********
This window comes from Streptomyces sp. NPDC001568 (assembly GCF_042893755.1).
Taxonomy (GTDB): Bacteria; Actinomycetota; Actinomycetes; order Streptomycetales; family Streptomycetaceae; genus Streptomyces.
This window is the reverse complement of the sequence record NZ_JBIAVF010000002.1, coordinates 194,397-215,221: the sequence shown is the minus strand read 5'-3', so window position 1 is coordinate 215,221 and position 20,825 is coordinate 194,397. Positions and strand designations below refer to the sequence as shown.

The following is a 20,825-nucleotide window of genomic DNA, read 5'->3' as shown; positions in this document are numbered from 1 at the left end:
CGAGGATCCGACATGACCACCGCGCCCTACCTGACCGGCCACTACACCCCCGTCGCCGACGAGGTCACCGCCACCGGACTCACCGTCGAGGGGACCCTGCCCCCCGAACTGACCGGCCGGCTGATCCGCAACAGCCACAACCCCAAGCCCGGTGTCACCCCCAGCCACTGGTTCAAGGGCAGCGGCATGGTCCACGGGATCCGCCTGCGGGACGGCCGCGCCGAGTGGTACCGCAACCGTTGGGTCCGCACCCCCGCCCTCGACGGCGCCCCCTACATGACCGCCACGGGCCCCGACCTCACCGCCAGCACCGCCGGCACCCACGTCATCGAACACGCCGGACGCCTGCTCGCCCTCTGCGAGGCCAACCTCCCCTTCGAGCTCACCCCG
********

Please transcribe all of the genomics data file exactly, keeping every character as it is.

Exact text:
This window comes from Streptomyces sp. NPDC001568 (assembly GCF_042893755.1).
Taxonomy (GTDB): Bacteria; Actinomycetota; Actinomycetes; order Streptomycetales; family Streptomycetaceae; genus Streptomyces.
This window is the reverse complement of the sequence record NZ_JBIAVF010000002.1, coordinates 194,397-215,221: the sequence shown is the minus strand read 5'-3', so window position 1 is coordinate 215,221 and position 20,825 is coordinate 194,397. Positions and strand designations below refer to the sequence as shown.

The following is a 20,825-nucleotide window of genomic DNA, read 5'->3' as shown; positions in this document are numbered from 1 at the left end:
CGAGGATCCGACATGACCACCGCGCCCTACCTGACCGGCCACTACACCCCCGTCGCCGACGAGGTCACCGCCACCGGACTCACCGTCGAGGGGACCCTGCCCCCCGAACTGACCGGCCGGCTGATCCGCAACAGCCACAACCCCAAGCCCGGTGTCACCCCCAGCCACTGGTTCAAGGGCAGCGGCATGGTCCACGGGATCCGCCTGCGGGACGGCCGCGCCGAGTGGTACCGCAACCGTTGGGTCCGCACCCCCGCCCTCGACGGCGCCCCCTACATGACCGCCACGGGCCCCGACCTCACCGCCAGCACCGCCGGCACCCACGTCATCGAACACGCCGGACGCCTGCTCGCCCTCTGCGAGGCCAACCTCCCCTTCGAGCTCACCCCG